The boys in green have four massive battles ahead
The differences between the Boks and their opponents are so slim they could just as easily win as lose
A chance meeting with a prominent rugby coach last week naturally led to talk of the Currie Cup final and of the Springboks’ tour to Britain and France.
The knowledgeable insider predicted Josh Stander would start in the Currie Cup Final at flyhalf for Western Province, which he did. He also predicted, rather unhappily, that the Boks would lose four out of four on their coming tour to Britain and France.
I spluttered into my coffee at this seemingly absurd notion. Losing to England, France, Scotland and Wales on consecutive weekends would be a major disaster.
But on closer analysis it does underline how difficult this tour is for Rassie Erasmus and his team.
It’s one of those tours where the differences between the Boks and their opponents are so slim that they could just as easily win four as they could lose them all.
Margins at Test level have become so tight that one bad bounce, one poor decision or one mistake could be the difference between winning and losing. So predicting anything other than four massive battles for the Boks in the coming month is unsafe.
England are without many key players through injury for next weekend’s clash at Twickenham, but similarly the Boks are without several vital individuals because the match falls outside of the official Test window.
Fullback Willie le Roux and scrumhalf Faf de Klerk, who were two of the most influential players during the Rugby Championships, will both miss the England match. And perhaps more, as well as De Klerk’s availability for the entire tour, seem to be in doubt.
Scrumhalf is a particularly thorny problem for Erasmus because De Klerk is now so far ahead of the next-best SA choice that his long-term health and form are a matter of national interest.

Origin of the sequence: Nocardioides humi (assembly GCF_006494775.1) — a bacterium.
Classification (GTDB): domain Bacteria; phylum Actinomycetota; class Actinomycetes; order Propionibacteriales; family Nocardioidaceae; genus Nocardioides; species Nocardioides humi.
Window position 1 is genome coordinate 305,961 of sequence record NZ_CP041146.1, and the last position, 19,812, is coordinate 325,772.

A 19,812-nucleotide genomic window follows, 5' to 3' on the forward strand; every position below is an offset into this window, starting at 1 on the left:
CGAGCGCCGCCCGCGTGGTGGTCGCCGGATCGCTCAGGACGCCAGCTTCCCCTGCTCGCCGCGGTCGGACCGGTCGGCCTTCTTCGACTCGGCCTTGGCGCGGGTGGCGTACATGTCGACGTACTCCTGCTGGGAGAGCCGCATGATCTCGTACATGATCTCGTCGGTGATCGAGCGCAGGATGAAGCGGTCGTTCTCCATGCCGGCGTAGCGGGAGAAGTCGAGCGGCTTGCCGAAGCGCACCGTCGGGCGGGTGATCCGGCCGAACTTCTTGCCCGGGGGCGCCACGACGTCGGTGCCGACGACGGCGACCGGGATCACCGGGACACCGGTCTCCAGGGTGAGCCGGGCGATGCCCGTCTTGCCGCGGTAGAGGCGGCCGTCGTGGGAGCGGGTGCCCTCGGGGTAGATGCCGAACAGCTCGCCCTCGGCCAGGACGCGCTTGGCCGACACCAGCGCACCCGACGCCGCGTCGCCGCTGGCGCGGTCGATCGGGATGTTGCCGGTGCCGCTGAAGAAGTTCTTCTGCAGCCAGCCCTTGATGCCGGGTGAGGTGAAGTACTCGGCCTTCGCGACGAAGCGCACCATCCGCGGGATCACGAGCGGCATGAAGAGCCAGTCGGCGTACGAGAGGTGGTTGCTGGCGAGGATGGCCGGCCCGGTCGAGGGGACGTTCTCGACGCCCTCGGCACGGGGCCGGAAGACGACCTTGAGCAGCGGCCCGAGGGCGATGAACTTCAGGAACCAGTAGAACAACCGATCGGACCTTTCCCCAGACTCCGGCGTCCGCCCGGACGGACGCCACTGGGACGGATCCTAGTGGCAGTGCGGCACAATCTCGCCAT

Erasmus admitted last week that with eight Tests to play before Rugby World Cup 2019, he would like to give De Klerk another eight starts. In a perfect world.
“How much better would he be with that much more experience?” Erasmus asked rhetorically. But in the next breath he conceded that it would be irresponsible to not use this tour to identify the next man in line.
Throughout the season, Ivan van Zyl and Embrose Papier have played a handful of minutes and we are no closer to knowing if they are actually good enough at Test level. One, or both will be properly examined in the coming weeks and, if they fail, the Boks are likely to suffer as well.
Louis Schreuder’s inclusion in the touring party is also an indicator that Erasmus has no great faith in Papier and Van Zyl.
Schreuder is the more balanced halfback, with a fine kicking game, but also less exciting. Don’t be surprised to see the Sharks Currie Cup–winning skipper catapulted to the front of the scrumhalf queue in De Klerk’s absence.
Similarly, fullback is a head-scratcher because Le Roux looks unchallenged. Damian Willemse is probably the next cab off the rank for the No 15 jersey, but his journey through just about all the backline positions this year leave us no closer to understanding if he really is a world-class fullback.
Where Erasmus has fewer problems is in the pack. His best eight, with Duane Vermeulen back in the squad, is well set and the back-ups are all good enough to start as well.
The forwards are healthy and even peerless on their day, as the All Blacks found out this season. From that base the Boks are always in the game.
Erasmus’ time at Munster gave him a much deeper understanding of northern-hemisphere conditions, while being able to call Johann van Graan at Munster or Johan Ackermann at Gloucester for insight and intelligence will also help.
The respected man across the coffee table had his reasons for believing the Boks will lose all four, but I can’t see it.
Then again, few saw Josh Stander starting the Currie Cup final either.